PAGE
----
2. See, despite your dad being no royalist he enjoyed that he got his card from the Queen. That is why they still send out those cards, despite cuts everywhere. Of course, HM might not have had it in her own hands, her signature might have been printed in and she might still not have heard about this elderly gentleman – but it seems he really enjoyed the thought behind this!

    Soon she’ll be that age – first her husband (and Philip seems to be quite capable of becoming 100) and then her – she comes from a longlived family, after all. She is probably the only British person in the country who won’t get a birthday message from the Head of State. 😉

    I think it is the same here, that the Bundespräsident congratulats for the 100th birthday.
    “In- und ausländischen Bürgerinnen und Bürgern gratuliert er zur Vollendung des 100., des 105. Lebensjahres und zu jedem folgenden Geburtstag. Ehepaaren gratuliert der Bundespräsident aus Anlass des 65., 70., 75. und 80. Hochzeitstages.”
    He also becomes a kind of honourary godfather for the 7th (living) child of a family – if so desired.
    “Der Bundespräsident übernimmt auf Antrag der Eltern die Ehrenpatenschaft für das siebente Kind einer Familie. Ist der Antrag für das Kind unterblieben, kann er auch für ein später geborenes Kind der Familie gestellt werden. Die Ehrenpatenschaft wird in einer Familie nur einmal übernommen. Zum Zeitpunkt der Antragstellung müssen einschließlich des Patenkindes mindestens sieben lebende Kinder zur Familie zählen, die von denselben Eltern, derselben Mutter oder demselben Vater abstammen. Adoptivkinder sind den leiblichen Kindern gleichgestellt.” You see, if Mick Jagger lived in Germany, Steinmeier would have to …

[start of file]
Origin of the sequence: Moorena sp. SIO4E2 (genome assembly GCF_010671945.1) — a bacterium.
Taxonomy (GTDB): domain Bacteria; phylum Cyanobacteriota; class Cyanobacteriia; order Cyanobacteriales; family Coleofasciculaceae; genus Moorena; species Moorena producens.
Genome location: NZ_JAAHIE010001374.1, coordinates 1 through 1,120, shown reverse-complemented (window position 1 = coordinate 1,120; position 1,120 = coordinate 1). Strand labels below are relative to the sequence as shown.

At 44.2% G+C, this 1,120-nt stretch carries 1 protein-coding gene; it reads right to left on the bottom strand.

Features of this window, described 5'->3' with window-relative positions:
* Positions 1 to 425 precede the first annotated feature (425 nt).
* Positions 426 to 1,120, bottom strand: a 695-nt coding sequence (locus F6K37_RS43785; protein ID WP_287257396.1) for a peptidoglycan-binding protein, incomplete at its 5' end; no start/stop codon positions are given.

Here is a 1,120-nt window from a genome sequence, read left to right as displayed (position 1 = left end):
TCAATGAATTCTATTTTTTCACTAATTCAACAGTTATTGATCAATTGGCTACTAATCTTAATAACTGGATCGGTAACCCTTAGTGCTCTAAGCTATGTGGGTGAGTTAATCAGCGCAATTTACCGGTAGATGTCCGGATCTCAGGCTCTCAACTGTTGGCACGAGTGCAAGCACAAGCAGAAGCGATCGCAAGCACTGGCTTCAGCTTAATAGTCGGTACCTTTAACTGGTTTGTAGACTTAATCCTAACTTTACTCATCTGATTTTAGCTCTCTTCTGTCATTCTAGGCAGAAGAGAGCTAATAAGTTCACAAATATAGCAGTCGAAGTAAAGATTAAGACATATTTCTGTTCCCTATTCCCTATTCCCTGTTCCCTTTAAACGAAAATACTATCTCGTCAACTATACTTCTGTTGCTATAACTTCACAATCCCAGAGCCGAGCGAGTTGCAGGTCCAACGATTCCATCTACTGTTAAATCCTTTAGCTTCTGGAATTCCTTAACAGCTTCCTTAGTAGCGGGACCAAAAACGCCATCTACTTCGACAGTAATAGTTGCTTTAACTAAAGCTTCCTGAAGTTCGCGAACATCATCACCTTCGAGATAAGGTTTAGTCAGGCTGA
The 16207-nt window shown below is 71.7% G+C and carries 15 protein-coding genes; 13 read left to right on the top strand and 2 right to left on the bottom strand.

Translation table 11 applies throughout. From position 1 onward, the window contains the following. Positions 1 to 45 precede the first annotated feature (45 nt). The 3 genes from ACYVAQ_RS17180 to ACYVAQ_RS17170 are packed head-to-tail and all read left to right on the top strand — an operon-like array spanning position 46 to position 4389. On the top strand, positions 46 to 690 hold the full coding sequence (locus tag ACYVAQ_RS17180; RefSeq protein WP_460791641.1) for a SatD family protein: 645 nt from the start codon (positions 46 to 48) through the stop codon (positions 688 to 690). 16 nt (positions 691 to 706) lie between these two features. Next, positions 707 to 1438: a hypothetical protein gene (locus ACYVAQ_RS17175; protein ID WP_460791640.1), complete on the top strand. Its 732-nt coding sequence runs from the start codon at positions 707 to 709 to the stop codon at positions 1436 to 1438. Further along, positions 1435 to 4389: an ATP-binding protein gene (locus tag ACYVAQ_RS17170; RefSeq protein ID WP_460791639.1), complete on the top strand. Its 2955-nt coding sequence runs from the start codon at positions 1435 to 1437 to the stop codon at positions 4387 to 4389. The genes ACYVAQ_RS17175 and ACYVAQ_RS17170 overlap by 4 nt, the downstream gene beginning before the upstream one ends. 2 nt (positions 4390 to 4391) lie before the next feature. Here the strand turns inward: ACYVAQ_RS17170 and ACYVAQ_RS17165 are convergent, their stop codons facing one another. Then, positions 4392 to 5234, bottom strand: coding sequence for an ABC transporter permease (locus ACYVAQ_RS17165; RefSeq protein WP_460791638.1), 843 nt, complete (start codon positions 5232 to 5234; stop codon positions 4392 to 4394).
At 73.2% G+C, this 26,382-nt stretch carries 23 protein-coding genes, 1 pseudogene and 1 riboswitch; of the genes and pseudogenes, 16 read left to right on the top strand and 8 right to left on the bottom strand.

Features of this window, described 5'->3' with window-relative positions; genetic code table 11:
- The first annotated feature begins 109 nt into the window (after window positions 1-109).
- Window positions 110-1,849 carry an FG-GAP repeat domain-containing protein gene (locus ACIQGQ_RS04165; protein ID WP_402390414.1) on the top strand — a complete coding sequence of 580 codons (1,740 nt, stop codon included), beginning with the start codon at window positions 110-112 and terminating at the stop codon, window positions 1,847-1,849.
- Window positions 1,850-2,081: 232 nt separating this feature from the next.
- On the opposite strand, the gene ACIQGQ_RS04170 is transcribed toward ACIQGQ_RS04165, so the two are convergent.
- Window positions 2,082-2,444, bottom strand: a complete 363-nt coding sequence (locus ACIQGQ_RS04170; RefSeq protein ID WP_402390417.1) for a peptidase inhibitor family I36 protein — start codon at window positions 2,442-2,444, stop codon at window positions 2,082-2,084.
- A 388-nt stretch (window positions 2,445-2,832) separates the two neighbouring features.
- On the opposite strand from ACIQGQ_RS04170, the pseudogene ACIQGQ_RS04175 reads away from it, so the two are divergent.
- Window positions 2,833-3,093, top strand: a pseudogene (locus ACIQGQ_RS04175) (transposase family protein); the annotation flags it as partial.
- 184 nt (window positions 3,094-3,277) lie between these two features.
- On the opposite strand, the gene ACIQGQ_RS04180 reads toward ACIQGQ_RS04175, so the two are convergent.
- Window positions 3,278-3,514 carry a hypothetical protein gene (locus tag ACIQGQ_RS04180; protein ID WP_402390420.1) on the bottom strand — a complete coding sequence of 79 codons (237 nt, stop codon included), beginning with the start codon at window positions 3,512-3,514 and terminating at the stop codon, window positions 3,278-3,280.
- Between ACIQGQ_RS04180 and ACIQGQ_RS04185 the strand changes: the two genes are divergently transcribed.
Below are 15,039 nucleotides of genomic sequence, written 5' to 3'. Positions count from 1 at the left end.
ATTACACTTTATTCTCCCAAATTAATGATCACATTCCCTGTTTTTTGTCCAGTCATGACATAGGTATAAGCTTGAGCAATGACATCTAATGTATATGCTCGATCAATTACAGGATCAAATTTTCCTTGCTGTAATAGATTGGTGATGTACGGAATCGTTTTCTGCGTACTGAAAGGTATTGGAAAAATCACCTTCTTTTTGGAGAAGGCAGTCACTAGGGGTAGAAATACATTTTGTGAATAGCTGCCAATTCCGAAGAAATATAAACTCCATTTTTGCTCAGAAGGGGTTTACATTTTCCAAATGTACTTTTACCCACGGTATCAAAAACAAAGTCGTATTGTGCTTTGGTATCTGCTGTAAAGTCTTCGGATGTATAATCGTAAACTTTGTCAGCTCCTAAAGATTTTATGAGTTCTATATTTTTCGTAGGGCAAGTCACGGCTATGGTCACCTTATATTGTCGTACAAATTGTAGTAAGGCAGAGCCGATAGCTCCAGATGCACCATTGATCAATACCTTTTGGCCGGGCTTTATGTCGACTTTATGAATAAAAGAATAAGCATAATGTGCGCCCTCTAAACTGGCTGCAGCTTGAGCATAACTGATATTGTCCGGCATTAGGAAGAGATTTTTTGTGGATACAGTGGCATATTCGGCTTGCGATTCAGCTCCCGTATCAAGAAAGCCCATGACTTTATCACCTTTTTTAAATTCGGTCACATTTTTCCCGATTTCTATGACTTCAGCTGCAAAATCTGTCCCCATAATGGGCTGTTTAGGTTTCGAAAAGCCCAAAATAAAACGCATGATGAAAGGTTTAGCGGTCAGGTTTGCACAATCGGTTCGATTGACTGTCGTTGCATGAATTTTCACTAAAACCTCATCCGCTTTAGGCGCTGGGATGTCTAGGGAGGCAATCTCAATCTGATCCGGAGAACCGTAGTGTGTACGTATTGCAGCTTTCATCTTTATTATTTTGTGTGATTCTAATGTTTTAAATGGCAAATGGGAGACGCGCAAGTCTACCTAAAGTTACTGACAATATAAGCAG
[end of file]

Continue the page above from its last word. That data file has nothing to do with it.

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    • If Mick Jagger lived in Germany, I have a feeling he would not have become as famous as he is. I am not against the queen, but not really for her. Congratulations on her long life, but I often wonder if she and her husband had to have their medical treatment from the British National Health Service, whether they or their family members, would be so well known for living long and healthy lives.
      My dad seems to have had a built in preservation. He smoked until he was 70 and only gave up because he could no longer afford the price of a packet of cigarettes. His only problem was his knee, and with age, his legs no longer would carry him so well. He never had a so-called serious illness. He was given a pacemaker at the age of 95 because he was getting giddy now and again, but afterwards things improved. Three days before he passed away the national health service discovered he should have the pacemaker checked – at the age of 100 and 7 months in palliative care. I phoned immeadiately the home to tell them to forget it (so stupid – replace the pacemaker if it was not working well??) but he was already on his way to the hospital for a 2 hour journey in an ambulance. They said his doctor found it would be OK, but the doctor was only following the orders on the letter. Did he realise who my dad was? I do not think the queen would be subjected to such treatment, but she pays private of course. Tempo passati and things happen what happen, but I am not an admirer of the royal family – if they would send me a telegramme, OK, my kids would also have something to be proud of.
      As far as Germany is concened, I dearly remember Helmut Schmid. He once attended a conference of the British Labour party and his english was perfect. I loved that guy, and very much admired him.
      Interesting fact about the German way of doing things – I did not know that.

      Liked by 1 person